Nicaragua is open for business. There are currently a lot of opportunities available in the country in terms of clean-tech, infrastructure and mining sectors. And the Nicaraguan government is engaged and committed to developing its local capacity in an effort to attract foreign direct investment and create partnership opportunities with foreign and local firms.
Poor energy production and infrastructure are challenges right now in the country. This lack of a robust energy sector and as well as insufficient travel networks creates barriers that prevent the country from growing in other sectors, such as mining and manufacturing. If factories and facilities can’t get the energy they need to operate, and if there isn’t the proper infrastructure in place to bring in equipment and raw materials and send out final products, growth becomes stagnant.
“They’re looking for the technologies and the capabilities, and they’re also looking for the funding,” says one Canadian Trade Commissioner working in Central America. “Most of the time a partnership is formed between the public sector here, which manages the infrastructure, with private entities, which could be foreign or local.”
The situation is similar in neighbouring Costa Rica. The Costa Rican government gave a concession to a Spanish firm called Autopistas del Sol to build a highway from San José to the Port of Cladera (Pacific coast). The Costa Rican government gave the firm a concession under the public-private partnership model to enable the company to build the highway—named Autopistas del Sol after the firm—and manage the concession. It’s now a toll route that can be used by anyone who pays.
It’s very modern, and it’s one of the main arteries to the Pacific coast. And it’s a very strategic highway, not only for trade because the highway basically ends at the port, and because any cargo that comes in from the coast can get to the city within a two-hour drive, but it’s also an artery for tourism.
Autopistas del Sol used its own technology and financing to build the highway, and the Costa Rican government gave the firm a year concession to collect revenue from the tolls. When the concession ends, the highway will become the property of the government.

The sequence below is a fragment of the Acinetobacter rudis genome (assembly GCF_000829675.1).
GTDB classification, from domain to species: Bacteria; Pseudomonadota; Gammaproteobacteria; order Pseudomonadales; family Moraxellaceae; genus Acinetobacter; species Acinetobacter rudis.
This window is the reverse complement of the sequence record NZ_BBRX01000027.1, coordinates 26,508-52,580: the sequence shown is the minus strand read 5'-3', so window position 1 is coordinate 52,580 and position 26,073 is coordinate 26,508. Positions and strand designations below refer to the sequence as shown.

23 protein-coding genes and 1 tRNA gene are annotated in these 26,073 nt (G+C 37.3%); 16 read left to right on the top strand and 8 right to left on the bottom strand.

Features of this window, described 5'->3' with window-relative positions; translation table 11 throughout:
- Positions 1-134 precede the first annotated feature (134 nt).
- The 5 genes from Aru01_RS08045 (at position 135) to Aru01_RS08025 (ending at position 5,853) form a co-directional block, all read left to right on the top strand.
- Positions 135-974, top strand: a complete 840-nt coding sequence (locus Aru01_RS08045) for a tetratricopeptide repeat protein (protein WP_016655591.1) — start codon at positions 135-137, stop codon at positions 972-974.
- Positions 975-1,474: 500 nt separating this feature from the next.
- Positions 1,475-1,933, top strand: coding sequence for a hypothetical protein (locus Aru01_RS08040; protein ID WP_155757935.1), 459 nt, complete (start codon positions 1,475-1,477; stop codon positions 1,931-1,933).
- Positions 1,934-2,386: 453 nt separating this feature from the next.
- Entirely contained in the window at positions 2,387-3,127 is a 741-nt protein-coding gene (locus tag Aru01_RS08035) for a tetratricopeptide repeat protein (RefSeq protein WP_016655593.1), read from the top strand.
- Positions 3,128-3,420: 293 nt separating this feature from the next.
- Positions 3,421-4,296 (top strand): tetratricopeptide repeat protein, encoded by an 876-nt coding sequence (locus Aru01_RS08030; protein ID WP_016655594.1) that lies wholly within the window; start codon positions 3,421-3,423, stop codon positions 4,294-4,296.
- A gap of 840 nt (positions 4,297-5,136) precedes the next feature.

In Nicaragua this model is being used in the renewable energy sector. Firms can obtain land concessions, where they can drill and transform geothermal energy into electrical energy that is then sold into the power grid.
These types of opportunities in clean-tech, infrastructure and other sectors are very open to foreign direct investors right now.
The atmosphere here is about networking and really getting to know potential partners and stakeholders. It’s about reaching out to them and sharing your vision, strategy and products.
PRONicaragua, a local government-backed investment promotion agency, is at the front line of pushing these growth and partnership opportunities. Not only does it work to help investors get the information and contacts they need to proceed, but it also assists them with setting up shop and solving any issues they may encounter while trying to get established.
Nicaragua was recently ranked third in terms of energy investment opportunities in a Bloomberg New Energy Finance, Climatescope 2013 report. The Canadian Embassy partnered with PRONicaragua to promote this at their seminar and conference on October 29, 2013, offering Canadian businesses personalized business match-making sessions and the chance to connect with key stakeholders.
Have you done trade with Nicaragua or another market in Central America? We want to hear about your experience, so comment below!
For more information on investment opportunities in Nicaragua, Costa Rica or Honduras, you can contact the Trade Commissioner Service at the Embassy of Canada in Costa Rica.